The Air Force doubled the number of remotely piloted aircraft operators trained in each class beginning last month, Air Education and Training Command officials announced. “The RPA community as a whole is experiencing manpower issues and there is a need to train more pilots,” 558th Flying Training Squadron Commander Lt. Col. John Stallworth said in a release. “We have worked diligently since last April to ensure we can meet the increased demand for trained ‘18X’ pilots,” he added. The class size for RPA operators grew from 12 students to 24 starting in January, with the aim of increasing output from 191 pilots per year to 290 in 2016. AETC plans to grow RPA operator production to 384 per year by 2017, when the 558th FTS schoolhouse at JBSA-Randolph, Texas, is slated to reach full operational capability. The school plans to add 42 additional instructors, half of which will be civilians, expanding the cadre to 104 trainers. AETC is also investing approximately $1.15 million in added simulators and expanded training space to accommodate the added students. (See also Revamping the RPA Structure and RPA Plan Requires Political Will.)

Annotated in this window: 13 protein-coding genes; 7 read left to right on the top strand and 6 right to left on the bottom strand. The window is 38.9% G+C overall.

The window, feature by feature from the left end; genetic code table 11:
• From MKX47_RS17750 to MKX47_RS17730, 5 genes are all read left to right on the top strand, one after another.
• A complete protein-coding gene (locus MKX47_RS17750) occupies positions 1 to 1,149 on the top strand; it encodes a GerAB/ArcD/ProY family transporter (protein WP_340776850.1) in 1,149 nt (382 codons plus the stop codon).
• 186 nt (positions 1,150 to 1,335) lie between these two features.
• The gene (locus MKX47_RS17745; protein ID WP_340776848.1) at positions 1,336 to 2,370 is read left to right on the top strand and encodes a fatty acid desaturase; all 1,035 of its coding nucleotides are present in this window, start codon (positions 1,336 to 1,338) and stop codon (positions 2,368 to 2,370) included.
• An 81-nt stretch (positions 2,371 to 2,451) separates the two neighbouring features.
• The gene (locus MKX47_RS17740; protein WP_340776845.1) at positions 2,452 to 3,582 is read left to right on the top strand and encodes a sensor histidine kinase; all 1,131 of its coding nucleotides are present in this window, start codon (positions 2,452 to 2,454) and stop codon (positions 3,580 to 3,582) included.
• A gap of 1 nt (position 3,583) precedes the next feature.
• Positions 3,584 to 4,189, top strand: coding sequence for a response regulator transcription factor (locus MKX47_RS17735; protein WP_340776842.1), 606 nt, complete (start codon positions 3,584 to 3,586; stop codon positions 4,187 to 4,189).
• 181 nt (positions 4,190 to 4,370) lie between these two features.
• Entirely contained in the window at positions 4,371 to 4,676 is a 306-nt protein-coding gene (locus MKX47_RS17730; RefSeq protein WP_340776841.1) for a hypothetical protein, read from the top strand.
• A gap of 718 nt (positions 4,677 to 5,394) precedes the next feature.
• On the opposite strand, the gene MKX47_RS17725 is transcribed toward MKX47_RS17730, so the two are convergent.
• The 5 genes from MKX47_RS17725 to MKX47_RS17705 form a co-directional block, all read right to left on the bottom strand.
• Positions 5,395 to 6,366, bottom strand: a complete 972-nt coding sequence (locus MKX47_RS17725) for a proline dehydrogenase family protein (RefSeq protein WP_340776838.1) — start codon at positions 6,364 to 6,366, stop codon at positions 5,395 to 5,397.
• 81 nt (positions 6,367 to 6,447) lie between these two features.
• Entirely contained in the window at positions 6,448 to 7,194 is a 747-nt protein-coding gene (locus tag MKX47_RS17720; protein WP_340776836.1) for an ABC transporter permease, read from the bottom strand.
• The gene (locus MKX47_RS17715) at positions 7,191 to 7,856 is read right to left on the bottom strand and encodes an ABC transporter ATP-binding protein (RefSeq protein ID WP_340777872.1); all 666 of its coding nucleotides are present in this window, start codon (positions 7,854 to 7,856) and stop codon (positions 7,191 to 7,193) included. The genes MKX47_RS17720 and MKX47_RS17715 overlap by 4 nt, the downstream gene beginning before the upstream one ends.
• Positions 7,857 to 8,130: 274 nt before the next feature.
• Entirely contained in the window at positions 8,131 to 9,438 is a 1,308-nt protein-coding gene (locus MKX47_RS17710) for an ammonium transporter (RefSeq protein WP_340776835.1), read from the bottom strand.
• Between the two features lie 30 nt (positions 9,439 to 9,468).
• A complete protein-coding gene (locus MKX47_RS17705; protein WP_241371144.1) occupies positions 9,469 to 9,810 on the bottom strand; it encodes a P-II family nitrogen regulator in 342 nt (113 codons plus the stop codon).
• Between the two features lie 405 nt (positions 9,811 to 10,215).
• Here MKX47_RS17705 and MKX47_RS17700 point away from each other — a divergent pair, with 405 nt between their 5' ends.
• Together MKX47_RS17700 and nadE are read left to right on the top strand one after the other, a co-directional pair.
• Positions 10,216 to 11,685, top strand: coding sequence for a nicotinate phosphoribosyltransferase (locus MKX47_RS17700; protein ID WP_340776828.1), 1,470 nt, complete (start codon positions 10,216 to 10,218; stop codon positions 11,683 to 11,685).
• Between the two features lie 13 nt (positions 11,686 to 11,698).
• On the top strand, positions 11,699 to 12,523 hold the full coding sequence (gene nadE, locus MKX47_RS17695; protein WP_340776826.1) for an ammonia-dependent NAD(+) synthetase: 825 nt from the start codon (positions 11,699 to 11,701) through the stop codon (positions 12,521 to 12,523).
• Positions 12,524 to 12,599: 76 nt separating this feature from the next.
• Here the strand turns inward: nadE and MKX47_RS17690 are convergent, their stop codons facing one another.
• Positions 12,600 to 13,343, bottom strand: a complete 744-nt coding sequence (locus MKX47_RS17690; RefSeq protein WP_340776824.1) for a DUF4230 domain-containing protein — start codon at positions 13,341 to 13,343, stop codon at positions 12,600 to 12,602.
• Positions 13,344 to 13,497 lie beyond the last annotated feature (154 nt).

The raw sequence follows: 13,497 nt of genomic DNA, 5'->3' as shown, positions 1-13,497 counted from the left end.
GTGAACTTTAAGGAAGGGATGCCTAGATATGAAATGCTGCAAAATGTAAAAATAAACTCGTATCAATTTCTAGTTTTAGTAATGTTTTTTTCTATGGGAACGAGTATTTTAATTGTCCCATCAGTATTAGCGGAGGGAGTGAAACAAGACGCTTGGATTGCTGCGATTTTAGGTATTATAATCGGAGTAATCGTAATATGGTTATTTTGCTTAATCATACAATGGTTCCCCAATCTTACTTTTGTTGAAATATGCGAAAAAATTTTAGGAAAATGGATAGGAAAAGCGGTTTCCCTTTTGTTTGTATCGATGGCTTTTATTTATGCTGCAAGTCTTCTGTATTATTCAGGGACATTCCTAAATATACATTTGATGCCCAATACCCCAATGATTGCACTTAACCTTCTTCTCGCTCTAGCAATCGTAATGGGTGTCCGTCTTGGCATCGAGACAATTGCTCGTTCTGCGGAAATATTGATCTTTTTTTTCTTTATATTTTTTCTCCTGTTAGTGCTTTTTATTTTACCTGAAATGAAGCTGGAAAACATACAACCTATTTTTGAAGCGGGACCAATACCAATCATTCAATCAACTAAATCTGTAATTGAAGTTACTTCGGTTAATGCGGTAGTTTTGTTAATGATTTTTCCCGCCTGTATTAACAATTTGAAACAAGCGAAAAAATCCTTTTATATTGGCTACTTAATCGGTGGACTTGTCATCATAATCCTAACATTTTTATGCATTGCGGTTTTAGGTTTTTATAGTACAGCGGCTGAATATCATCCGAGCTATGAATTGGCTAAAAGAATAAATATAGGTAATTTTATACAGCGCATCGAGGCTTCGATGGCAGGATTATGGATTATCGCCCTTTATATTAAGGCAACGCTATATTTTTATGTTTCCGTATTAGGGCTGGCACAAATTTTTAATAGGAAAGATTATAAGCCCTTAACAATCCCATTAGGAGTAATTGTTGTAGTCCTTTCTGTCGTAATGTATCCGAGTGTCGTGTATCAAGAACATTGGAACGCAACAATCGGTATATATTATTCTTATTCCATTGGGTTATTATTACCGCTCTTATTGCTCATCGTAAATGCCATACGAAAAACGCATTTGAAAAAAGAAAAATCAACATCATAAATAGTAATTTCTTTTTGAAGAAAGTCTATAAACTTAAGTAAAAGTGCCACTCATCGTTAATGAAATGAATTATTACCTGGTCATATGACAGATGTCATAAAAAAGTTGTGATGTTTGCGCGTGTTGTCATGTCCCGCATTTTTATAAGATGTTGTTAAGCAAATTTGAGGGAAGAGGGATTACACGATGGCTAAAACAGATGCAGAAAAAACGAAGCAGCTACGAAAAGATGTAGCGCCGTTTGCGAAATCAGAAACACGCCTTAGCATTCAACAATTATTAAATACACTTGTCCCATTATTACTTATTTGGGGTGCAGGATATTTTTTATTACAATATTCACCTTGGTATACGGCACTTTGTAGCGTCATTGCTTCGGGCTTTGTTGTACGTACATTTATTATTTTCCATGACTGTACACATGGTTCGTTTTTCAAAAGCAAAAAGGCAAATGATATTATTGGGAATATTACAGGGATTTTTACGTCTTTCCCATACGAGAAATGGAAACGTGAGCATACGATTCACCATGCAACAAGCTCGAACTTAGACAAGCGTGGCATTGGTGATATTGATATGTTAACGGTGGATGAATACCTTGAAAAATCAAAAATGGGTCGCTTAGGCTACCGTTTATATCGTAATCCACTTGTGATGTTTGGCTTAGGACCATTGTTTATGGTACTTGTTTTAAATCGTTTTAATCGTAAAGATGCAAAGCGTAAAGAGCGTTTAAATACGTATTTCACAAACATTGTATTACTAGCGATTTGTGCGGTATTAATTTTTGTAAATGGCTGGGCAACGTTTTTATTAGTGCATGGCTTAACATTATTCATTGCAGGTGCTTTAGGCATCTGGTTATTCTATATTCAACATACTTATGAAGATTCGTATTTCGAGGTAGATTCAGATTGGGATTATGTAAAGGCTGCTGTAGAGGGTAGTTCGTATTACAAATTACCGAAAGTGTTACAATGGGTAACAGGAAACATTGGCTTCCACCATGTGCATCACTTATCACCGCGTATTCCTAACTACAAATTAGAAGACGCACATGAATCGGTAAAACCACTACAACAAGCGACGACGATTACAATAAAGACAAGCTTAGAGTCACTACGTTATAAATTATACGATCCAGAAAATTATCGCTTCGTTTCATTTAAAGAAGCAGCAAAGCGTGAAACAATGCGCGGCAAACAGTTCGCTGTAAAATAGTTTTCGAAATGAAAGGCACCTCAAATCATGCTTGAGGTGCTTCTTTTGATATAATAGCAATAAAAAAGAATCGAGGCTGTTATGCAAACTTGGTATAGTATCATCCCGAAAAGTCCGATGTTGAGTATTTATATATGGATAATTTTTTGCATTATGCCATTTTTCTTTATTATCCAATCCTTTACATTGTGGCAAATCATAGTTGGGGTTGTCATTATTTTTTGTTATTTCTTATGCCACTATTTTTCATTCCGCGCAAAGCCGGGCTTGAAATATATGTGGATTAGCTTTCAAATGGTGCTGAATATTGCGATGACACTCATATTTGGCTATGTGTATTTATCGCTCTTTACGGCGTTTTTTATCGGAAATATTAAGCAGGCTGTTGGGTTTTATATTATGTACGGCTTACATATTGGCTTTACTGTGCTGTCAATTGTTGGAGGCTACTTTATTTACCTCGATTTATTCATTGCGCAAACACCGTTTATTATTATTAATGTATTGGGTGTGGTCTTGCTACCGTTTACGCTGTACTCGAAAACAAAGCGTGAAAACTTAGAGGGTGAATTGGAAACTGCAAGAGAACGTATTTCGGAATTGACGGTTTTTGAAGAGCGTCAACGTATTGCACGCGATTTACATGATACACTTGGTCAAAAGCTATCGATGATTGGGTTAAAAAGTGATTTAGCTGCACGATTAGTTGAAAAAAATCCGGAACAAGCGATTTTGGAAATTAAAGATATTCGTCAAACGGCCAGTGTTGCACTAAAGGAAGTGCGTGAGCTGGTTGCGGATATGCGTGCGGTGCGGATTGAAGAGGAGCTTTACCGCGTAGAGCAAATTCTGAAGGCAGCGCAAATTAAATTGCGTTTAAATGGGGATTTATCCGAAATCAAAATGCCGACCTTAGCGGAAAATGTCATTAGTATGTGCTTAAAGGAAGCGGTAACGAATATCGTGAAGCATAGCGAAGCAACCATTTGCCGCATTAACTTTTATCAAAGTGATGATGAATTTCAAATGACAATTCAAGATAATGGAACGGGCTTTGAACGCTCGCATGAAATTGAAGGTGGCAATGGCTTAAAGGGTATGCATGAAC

U.S. Air Force F-35s and F-22s regularly deploy deep into the Pacific region from Alaska, Utah, and Hawaii. In the future, though, the head of U.S. Indo-Pacific Command would like to see the Air Force permanently station fifth-generation aircraft west of the international date line—closer to China.